What to Know About About Medical Cannabis in Connecticut

Connecticut’s medical program has expanded in many areas since its creation in 2012, making it more accessible to medical patients. From qualifying conditions to reciprocity laws, it’s a good idea to know the rules and restrictions in a specific state to ensure compliance while participating in the program as a patient or caregiver.

Qualifying Conditions for Medical Cannabis in Connecticut

To qualify for a medical cannabis card in Connecticut, a patient must receive a recommendation from a Connecticut-licensed physician, physician’s assistant, or advanced practice registered nurse for a “debilitating medical condition.”

According to the most recent update to the MMJ legislation in Connecticut, debilitating medical conditions for adults include:

For medical cannabis patients who are minors, the qualifying “debilitating medical conditions” is less expansive. These are the recognized medical conditions for minors in Connecticut:

Telemedicine Is Allowed

Connecticut allows healthcare providers to conduct medical marijuana evaluations and issue recommendations through telemedicine, allowing Connecticut residents to obtain their medical marijuana cards online with Leafwell.

Connecticut Does Not Have Reciprocity Laws

It’s required to have a Connecticut medical marijuana card to participate in the medical cannabis program. Out-of-state medical cannabis cards do not provide any protection from arrest or prosecution. However, recreational cannabis is available for adults 21 and older.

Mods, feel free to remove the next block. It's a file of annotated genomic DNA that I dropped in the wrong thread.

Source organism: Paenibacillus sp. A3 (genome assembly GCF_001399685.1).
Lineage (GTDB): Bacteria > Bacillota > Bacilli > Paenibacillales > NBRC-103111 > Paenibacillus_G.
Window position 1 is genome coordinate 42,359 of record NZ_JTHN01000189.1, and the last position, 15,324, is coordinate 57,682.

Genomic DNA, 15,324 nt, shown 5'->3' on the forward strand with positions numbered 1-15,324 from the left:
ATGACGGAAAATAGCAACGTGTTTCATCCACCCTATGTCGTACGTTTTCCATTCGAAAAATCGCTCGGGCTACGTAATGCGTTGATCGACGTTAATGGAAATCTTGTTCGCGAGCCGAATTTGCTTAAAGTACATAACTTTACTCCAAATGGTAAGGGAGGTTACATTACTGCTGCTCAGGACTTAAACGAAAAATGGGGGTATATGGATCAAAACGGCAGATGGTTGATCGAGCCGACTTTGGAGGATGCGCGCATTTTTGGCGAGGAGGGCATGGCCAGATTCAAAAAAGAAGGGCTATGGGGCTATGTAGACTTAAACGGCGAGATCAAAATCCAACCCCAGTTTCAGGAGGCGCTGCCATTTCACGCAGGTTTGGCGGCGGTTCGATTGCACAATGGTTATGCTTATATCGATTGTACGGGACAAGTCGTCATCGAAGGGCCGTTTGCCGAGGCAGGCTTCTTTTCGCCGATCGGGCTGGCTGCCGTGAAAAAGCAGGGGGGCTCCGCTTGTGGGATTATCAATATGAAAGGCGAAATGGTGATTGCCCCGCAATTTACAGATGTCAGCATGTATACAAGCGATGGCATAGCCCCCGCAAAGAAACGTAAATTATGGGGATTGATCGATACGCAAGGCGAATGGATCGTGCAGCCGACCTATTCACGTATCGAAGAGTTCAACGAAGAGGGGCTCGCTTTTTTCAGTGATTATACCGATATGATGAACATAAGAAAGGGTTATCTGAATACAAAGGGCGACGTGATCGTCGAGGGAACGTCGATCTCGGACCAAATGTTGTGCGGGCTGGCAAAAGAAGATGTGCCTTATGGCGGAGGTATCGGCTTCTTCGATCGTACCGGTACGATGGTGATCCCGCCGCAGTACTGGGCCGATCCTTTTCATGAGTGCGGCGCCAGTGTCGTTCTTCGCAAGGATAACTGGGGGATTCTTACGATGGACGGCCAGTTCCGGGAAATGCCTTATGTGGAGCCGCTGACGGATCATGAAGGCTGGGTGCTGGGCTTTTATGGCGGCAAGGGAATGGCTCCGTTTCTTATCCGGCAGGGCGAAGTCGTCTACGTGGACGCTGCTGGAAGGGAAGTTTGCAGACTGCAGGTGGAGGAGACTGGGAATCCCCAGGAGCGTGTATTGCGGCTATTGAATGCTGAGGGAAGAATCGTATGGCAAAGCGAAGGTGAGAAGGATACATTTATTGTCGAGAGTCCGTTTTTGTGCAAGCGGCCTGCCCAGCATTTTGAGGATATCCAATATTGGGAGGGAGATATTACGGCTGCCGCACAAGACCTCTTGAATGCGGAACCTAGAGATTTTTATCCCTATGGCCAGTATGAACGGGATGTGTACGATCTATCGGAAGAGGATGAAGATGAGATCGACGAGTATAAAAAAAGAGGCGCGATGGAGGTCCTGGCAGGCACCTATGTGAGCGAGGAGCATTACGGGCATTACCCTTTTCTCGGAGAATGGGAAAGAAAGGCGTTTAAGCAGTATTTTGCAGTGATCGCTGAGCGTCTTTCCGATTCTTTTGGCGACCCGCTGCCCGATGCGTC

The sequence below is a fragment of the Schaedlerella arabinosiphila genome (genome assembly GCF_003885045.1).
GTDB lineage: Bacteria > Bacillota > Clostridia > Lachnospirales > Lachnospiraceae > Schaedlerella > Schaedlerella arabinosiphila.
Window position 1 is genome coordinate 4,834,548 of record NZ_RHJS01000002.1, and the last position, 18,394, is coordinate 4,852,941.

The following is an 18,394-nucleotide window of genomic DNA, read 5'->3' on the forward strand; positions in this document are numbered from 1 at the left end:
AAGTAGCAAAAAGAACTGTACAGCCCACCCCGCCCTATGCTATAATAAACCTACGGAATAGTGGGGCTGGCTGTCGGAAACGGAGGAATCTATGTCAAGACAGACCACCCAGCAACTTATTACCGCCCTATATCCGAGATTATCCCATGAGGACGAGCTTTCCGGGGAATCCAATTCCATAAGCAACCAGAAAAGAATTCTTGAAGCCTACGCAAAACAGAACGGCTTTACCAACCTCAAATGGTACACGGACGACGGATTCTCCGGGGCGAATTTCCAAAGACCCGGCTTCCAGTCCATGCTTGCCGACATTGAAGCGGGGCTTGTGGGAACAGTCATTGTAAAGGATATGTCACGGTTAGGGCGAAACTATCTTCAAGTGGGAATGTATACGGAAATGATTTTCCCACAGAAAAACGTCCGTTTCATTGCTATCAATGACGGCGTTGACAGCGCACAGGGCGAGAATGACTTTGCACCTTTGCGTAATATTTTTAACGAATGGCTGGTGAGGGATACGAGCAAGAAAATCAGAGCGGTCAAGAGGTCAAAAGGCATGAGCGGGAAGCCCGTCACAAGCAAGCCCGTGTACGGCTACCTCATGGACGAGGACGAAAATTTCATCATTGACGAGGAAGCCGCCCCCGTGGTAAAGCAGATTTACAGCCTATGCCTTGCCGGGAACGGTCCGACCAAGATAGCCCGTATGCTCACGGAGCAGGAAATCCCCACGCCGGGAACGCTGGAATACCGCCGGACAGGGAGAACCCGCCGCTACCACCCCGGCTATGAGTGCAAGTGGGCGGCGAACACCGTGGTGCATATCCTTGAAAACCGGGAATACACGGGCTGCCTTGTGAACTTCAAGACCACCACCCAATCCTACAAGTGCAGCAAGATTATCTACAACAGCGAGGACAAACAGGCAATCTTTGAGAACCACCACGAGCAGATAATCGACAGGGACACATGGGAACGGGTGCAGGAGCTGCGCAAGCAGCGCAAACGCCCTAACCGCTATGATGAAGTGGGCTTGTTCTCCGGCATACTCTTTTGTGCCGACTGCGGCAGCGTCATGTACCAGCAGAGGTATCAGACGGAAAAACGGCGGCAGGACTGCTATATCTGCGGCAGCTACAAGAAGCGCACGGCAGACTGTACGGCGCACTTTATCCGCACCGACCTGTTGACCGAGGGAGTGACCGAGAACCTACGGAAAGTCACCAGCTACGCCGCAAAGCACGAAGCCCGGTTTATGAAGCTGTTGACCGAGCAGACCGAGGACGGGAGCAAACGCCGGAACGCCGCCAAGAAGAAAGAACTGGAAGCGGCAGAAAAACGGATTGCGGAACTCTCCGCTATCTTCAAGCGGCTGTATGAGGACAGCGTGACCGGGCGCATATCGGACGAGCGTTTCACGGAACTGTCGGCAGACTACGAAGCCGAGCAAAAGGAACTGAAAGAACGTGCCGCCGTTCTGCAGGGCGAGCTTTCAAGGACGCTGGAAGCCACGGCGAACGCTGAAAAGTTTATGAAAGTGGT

If traveling out of state with a Connecticut MMJ card, this is the list of states and territories that do have reciprocity laws:

  • Arizona
  • Arkansas *
  • Delaware
  • Hawaii *
  • Louisiana
  • Maine
  • Michigan (at the dispensary’s discretion)
  • Nevada
  • New Hampshire
  • New Jersey *
  • New Mexico
  • Oklahoma *
  • Puerto Rico
  • Rhode Island
  • U.S. Virgin Islands *
  • Utah * (up to two 21-day periods in a calendar year)
  • Washington, D.C.

*Visitors must complete a visiting patient application with the state program.

States that have recreational cannabis for adults 21 and older but do not accept out-of-state cards include:

  • Alaska
  • California
  • Colorado
  • Illinois
  • Maryland
  • Massachusetts
  • Minnesota (currently only tribal dispensaries)
  • Missouri
  • Montana
  • New York
  • Oregon
  • Vermont
  • Washington

Can You Grow Cannabis In Connecticut?

Cultivation is legal in Connecticut for medical patients as of October 1, 2021. Medical cannabis patients in Connecticut are allowed to grow up to six plants with a maximum of three mature plants at a time.

A 12-plant cap per household allows two adults to grow six plants each. Starting July 1, 2023, recreational consumers over 21 can grow the same amount of plants.

According to the legislation, plants must be at the grower’s primary residence and away from individuals younger than 21. Additionally, plants must be cultivated in an indoor, locked environment.

The Bottom Line

Connecticut is a fully legal state with recreational and medical cannabis programs available to residents. All cannabis products containing more than 0.3 % THC are regulated under the adult-use program and must be sold from a state-licensed retailer, including products containing hemp-derived cannabinoids such as CBD or delta-8.

There also remain restrictions on public use, marijuana use in the workplace, and while driving. It’s important to remain up to date on your state’s regulations as they are constantly subject to change.